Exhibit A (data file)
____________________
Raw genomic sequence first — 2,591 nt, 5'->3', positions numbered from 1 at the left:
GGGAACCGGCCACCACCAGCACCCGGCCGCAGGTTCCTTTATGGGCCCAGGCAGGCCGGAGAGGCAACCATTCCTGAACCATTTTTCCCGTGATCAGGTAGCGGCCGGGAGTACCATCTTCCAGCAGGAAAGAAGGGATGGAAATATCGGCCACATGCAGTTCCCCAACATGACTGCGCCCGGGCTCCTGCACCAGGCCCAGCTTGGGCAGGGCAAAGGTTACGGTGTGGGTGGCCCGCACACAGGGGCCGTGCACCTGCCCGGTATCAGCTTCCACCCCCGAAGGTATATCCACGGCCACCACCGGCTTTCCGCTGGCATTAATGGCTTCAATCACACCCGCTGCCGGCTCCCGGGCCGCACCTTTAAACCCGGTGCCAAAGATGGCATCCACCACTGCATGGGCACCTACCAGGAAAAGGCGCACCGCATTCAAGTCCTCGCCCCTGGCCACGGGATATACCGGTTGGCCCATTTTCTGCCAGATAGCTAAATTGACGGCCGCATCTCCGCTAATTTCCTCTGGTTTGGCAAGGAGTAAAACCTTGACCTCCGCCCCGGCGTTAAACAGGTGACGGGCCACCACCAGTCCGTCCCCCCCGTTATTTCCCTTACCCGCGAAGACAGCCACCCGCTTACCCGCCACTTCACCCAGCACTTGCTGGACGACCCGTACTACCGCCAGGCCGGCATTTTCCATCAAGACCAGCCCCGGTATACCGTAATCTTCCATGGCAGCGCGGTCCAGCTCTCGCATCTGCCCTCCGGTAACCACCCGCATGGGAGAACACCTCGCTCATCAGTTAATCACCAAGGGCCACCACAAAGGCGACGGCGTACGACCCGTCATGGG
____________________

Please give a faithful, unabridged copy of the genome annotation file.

Raw genomic sequence first — 2,591 nt, 5'->3', positions numbered from 1 at the left:
GGGAACCGGCCACCACCAGCACCCGGCCGCAGGTTCCTTTATGGGCCCAGGCAGGCCGGAGAGGCAACCATTCCTGAACCATTTTTCCCGTGATCAGGTAGCGGCCGGGAGTACCATCTTCCAGCAGGAAAGAAGGGATGGAAATATCGGCCACATGCAGTTCCCCAACATGACTGCGCCCGGGCTCCTGCACCAGGCCCAGCTTGGGCAGGGCAAAGGTTACGGTGTGGGTGGCCCGCACACAGGGGCCGTGCACCTGCCCGGTATCAGCTTCCACCCCCGAAGGTATATCCACGGCCACCACCGGCTTTCCGCTGGCATTAATGGCTTCAATCACACCCGCTGCCGGCTCCCGGGCCGCACCTTTAAACCCGGTGCCAAAGATGGCATCCACCACTGCATGGGCACCTACCAGGAAAAGGCGCACCGCATTCAAGTCCTCGCCCCTGGCCACGGGATATACCGGTTGGCCCATTTTCTGCCAGATAGCTAAATTGACGGCCGCATCTCCGCTAATTTCCTCTGGTTTGGCAAGGAGTAAAACCTTGACCTCCGCCCCGGCGTTAAACAGGTGACGGGCCACCACCAGTCCGTCCCCCCCGTTATTTCCCTTACCCGCGAAGACAGCCACCCGCTTACCCGCCACTTCACCCAGCACTTGCTGGACGACCCGTACTACCGCCAGGCCGGCATTTTCCATCAAGACCAGCCCCGGTATACCGTAATCTTCCATGGCAGCGCGGTCCAGCTCTCGCATCTGCCCTCCGGTAACCACCCGCATGGGAGAACACCTCGCTCATCAGTTAATCACCAAGGGCCACCACAAAGGCGACGGCGTACGACCCGTCATGGG